Chinoiserie is a French word that means “in the Chinese taste”. It is used to describe a European style of a decorative ornament, mainly popular in the seventeenth and eighteenth centuries, it still looks great today. Oriental scenes and images were bound onto textiles, wallpapers, porcelain and the famous lacquered painted furniture. If you owned a piece of Chinoiserie at the time you were seen as very fashionable. The thing that makes Chinoiserie different is the tremendous range of decorative details, including intricately detailed pieces with layer upon layer of pattern. Elaborate traditional signs, tassels, landscapes, bells, and numerous animals were used to create these patterns.
Back when transportation was difficult, exotic goods such as silk, carpets and porcelain reached Europe via the trading route known as the “Silk Road”, which carried goods by cart or camel. Chinoiserie decoration combines real elements with fantasy, to give a more unique design.
Back in the nineteenth century, entire rooms were covered with the Chinoiserie style, to give of the impression of wealth. It was seen to be more of a wealthy women’s taste (as lacquer was extremely expensive) and would realistically be seen in a dressing room, bedroom or drawing room, in large stately homes.
“Taking tea (perhaps the major commodity brought back from China) was becoming a fundamental part of polite society and also stimulated the growth of our ceramics industry. Potters endeavoured to discover the secret ingredients for making Chinese porcelain and developed their own forms for teapots, bowls and cups, decorated with imaginative chinoiserie motifs, whilst silversmiths created exquisite pieces such as caddies, pots and epergnes, also decorated in the Chinese style. Playful ‘Chinese’ structures, such as pavilions (with upswept roofs, bells and dragon finials), as well as seats and bridges, first appeared as features in the fashionable gardens of private and royal estates.”
Asian Art, Chinese Whispers: Chinoiserie in Britain 1650 -1930
Traditional Chinese textiles reveal that nearly every image or scene on a Chinese robe, would have a particular symbolic culture. They aimed to make to robe not to just be seen as a decorative piece but something of social standing and tell a historic story or moral message. Emperor’s robes consisted of ‘Twelve symbols’. The symbols consist of, in order of importance, the sun, the moon, the constellation, mountain, dragon, flower creature, sacrificial vessel, water, plant, flames, grain, axe-head, and the “Fu”. The Qing Dynasty (1644-1911), however elevated the symbol of the dragon, as the main symbol used on imperial robes.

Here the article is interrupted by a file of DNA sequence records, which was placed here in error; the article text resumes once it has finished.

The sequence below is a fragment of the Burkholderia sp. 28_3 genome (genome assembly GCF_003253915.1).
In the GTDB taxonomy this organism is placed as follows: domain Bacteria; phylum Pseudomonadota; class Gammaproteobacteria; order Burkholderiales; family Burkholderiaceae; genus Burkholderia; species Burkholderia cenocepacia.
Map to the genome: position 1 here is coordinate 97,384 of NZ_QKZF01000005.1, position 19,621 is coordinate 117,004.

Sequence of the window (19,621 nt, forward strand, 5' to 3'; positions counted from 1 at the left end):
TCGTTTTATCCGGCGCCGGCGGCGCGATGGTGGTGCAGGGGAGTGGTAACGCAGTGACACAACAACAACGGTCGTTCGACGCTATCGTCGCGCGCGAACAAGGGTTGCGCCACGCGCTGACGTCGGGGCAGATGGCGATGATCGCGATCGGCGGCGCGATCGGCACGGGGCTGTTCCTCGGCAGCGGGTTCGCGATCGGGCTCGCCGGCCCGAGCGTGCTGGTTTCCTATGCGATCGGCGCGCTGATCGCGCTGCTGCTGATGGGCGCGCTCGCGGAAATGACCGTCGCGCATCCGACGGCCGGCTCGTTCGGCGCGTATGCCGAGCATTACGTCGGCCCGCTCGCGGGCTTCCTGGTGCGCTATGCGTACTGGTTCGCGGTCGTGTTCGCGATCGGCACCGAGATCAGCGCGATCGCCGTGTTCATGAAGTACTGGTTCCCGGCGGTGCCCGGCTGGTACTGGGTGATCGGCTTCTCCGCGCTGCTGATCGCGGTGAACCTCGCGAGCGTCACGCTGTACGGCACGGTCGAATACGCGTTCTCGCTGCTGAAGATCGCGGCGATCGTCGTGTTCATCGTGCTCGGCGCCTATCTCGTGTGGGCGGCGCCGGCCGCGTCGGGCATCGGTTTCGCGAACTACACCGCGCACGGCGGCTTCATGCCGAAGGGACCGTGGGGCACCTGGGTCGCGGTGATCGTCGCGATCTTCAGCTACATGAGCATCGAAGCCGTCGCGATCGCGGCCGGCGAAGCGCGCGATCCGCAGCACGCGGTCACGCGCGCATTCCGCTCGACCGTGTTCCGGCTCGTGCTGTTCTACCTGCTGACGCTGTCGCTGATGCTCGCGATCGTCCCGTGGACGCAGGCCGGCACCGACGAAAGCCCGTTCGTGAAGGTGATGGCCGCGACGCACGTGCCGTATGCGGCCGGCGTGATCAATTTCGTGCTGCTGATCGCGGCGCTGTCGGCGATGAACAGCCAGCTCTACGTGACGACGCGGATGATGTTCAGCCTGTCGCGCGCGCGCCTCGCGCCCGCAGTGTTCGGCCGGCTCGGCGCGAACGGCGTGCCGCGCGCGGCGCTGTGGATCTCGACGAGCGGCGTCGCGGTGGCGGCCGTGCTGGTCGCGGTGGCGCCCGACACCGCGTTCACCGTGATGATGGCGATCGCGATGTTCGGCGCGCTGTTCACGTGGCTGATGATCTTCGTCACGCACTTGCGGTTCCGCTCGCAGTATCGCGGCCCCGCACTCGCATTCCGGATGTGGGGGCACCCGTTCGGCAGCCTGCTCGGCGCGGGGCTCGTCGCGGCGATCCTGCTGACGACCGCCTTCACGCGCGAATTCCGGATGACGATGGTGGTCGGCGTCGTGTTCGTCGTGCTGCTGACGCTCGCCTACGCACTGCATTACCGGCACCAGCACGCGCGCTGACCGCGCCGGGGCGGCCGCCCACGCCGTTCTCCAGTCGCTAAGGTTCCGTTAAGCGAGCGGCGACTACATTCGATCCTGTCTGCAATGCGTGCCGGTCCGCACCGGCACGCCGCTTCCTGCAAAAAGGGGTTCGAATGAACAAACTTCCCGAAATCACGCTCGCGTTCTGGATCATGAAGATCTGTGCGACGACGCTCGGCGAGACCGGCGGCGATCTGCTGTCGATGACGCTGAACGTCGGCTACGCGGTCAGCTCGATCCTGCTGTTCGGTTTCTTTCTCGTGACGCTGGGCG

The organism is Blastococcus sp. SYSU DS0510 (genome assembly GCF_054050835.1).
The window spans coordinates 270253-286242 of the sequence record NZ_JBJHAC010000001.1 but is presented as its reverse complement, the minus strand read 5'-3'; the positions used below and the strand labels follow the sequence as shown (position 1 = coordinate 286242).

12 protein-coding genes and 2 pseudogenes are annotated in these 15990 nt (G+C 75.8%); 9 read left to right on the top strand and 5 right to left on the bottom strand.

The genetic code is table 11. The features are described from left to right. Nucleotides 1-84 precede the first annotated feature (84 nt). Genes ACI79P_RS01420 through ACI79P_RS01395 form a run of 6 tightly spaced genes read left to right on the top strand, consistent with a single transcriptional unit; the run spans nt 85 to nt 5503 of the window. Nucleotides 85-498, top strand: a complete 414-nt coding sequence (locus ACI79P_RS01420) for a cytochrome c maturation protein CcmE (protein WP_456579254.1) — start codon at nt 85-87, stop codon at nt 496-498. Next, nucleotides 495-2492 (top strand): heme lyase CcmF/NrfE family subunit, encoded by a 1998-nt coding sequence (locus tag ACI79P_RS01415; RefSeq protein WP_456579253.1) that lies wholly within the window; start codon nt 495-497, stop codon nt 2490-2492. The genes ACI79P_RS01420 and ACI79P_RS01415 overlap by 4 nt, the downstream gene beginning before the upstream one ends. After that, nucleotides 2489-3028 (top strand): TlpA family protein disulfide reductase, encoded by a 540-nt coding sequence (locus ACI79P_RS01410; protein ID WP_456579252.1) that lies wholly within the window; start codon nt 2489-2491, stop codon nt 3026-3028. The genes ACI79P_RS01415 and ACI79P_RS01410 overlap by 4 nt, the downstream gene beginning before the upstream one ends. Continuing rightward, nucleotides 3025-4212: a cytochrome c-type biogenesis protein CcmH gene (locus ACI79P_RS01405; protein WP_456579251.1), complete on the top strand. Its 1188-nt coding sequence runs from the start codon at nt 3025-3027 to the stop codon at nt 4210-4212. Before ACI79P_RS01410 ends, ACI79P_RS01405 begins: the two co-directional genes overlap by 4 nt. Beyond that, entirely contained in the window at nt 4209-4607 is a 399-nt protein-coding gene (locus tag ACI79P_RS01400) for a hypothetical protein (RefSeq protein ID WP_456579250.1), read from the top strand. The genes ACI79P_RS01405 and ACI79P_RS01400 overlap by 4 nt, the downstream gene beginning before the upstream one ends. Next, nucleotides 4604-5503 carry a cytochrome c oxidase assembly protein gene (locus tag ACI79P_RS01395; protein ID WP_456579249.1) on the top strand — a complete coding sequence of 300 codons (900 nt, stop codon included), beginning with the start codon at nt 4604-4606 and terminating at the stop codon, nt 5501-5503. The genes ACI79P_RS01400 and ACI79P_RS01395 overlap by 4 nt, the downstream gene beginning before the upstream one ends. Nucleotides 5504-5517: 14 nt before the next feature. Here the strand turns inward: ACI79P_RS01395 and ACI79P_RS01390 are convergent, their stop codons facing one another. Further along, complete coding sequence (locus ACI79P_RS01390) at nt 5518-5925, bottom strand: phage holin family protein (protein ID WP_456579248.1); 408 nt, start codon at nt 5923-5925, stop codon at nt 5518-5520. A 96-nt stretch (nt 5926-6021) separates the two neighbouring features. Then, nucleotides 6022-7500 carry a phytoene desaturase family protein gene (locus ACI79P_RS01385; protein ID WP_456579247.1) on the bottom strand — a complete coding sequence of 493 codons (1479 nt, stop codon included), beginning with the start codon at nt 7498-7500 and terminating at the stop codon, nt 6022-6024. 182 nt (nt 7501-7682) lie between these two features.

Textile Designer with a Chinoiserie style – Vivian Cohen
Chinoiserie Birds – This hand painted textile collection was inspired by Chinese bird and cloud motifs, traditional found on the embroidered textiles. The saturated, multi-coloured palette makes this a statement piece in the collection.
Intricate Chinese textile art ranges from large silk embroidered wall hangings, table frontals to small panels or garmented. Natural images and traditional designs appear, even amongst geometric patterns.
“China is so far ahead of other countries as a production source for clothing that its dominance seems likely for many years. But it is not all easy going for Chinese manufacturers. Most recently, China has been seeing a shortage of labour, high has been fuelling salary rises and is leading to higher apparel prices. Factories in southern China talk of employees who simply don’t return from annual holidays. The new generations of young factory workers are more ambitious than their predecessors: they want a better quality of life and are keen to set up their own businesses back home in the inland and western regions of China, from where they migrated originally in search of work. Wage costs are steadily being pushed upwards, reflecting the progress China has made in recent years.
A poll in the China Daily newspaper in April revealed that 90 percent of 300 companies surveyed had raised wages in recent months to attract workers. The options for companies sourcing from China include: reluctantly accepting price increase; sourcing from cheaper regions of the country, particularly the inland; or sourcing more from cheaper locations in Asia.”
Textile View Magazine.
There are also more problems for Chinese clothing companies, especially in the region of Southern China, where the majority of clothing and footwear is made. The government is also under a large strain to allow its currency (the Yuan) to strengthen. Emerging economies such as Brazil and India are especially showing a large competitive streak.
Silk printing and weaving
Silk was one of the luxurious items which were transported along the “Silk Road”. It was seen as a prized good and is produced by various insects but the largest quantity comes from the silk worm. They feed on mulberry leaves and then when ready form a cocoon of Silk before pupating. The threads are then unwound to form a single strand of raw silk. This fine thread is the basic component of all yarn and fabric.
The silk strands are then weaved together by interlacing the warp and weft yarns to create the end fabric. There are two main types of silk fabrics: those of which the yarn has been dyed before weaving and those when the fabric is dyed after weaving. In both cases when the yarn/fabric is being dyed at boiling temperatures, it allows the gum (sericin), from the worm to be removed off of the fibre. A pattern can then be transferred onto the piece of fabric using different methods of printing.